With the evolution and avalanche of social media, bloggers, TV shows, and websites that cover and compete for news and stories, front offices can feel like the 300 Spartans fighting off the non-stop onslaught from Xerxes’ super army estimated to be over 200,000 plus. Although the Spartans were the best conditioned fighters in the known world. The barrage of arrows, firebombs and countless Persian brigades just wore down the brave Spartan warriors as the media sorties do to most front offices. Today, the competition for content is so brutal that the rules have dramatically changed and it seems that anything goes and there are no rules at all.
Much has changed since the time when each team had only one to three beat writers to deal with in each market. Many of those beat writers had to keep good relationships with the team. At times, beat writers would even be guardians of toxic intel and even help teams smooth things over with fans. Those teams who have not kept up with the changing media times, developed strategies and policies will find themselves getting smacked around, especially when they produce average or losing teams. And eventually reacting to, being swayed by and even appeasing the media demands.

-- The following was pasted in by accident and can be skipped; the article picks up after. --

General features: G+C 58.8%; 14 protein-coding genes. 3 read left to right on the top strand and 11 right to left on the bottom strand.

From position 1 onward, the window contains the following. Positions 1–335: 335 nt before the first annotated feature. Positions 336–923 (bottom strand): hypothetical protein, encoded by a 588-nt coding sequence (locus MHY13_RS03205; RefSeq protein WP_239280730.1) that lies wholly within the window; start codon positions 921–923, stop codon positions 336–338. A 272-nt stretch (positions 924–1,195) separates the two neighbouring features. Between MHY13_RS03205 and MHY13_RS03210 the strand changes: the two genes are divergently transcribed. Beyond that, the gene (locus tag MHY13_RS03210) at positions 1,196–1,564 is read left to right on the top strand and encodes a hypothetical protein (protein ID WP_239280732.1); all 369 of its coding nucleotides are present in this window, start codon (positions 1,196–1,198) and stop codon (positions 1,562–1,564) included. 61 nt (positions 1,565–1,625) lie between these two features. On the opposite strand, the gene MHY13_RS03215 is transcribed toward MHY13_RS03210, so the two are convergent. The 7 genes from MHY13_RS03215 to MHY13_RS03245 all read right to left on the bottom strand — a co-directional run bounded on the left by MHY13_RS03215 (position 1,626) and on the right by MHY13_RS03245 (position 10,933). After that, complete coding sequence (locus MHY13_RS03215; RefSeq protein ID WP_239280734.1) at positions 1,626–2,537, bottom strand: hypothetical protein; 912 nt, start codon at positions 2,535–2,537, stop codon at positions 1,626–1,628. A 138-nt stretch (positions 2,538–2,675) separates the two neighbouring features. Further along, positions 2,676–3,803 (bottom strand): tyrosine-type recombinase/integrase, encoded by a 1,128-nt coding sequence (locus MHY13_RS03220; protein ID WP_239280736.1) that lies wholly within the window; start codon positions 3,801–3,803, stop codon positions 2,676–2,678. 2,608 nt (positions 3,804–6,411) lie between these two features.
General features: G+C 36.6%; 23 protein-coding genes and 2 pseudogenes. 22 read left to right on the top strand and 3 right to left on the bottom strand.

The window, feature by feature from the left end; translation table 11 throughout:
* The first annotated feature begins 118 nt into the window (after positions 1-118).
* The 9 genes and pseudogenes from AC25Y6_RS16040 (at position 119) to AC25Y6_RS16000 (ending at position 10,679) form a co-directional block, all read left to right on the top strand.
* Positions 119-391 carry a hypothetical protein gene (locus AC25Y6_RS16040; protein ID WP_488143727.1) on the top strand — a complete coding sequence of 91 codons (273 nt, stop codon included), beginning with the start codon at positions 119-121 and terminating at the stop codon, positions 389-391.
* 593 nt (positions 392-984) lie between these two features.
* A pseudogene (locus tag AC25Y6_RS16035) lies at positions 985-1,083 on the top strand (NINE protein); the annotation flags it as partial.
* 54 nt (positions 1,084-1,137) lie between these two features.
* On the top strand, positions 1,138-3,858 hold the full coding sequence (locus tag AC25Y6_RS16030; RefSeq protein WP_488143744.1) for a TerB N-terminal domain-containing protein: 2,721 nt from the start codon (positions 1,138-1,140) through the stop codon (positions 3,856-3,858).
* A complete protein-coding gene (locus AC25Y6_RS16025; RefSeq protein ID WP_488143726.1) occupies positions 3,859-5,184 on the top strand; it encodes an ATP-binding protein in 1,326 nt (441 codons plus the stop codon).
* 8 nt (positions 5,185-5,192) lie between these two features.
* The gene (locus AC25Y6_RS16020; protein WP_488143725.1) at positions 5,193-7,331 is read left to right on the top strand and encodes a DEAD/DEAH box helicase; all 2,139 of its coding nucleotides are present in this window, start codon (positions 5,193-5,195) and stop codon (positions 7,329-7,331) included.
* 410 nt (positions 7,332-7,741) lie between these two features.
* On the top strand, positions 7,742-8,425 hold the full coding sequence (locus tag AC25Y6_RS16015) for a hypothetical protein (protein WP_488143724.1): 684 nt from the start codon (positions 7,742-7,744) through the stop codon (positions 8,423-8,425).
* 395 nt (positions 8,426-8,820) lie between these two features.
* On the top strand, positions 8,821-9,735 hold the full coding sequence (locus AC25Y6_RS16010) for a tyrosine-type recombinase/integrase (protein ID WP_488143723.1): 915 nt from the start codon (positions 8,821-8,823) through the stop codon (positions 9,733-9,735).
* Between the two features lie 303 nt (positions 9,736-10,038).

Today’s owners and top team executives not only have to have thick skin but they must also develop media policies that help keep a moat around their internal affairs. In addition, everyone in the organization must be on the same page, protect each other and speak to the media with a singular voice. The Patriots, Packers, Ravens, Steelers, and now the Niners do this pretty well. Even though the Chargers are struggling, the media rarely manipulates their power people. Then again, some markets are softer than others.
Fans and media, more than ever before are getting their messages across to NFL front offices and in many organizations, it’s having a real impact.
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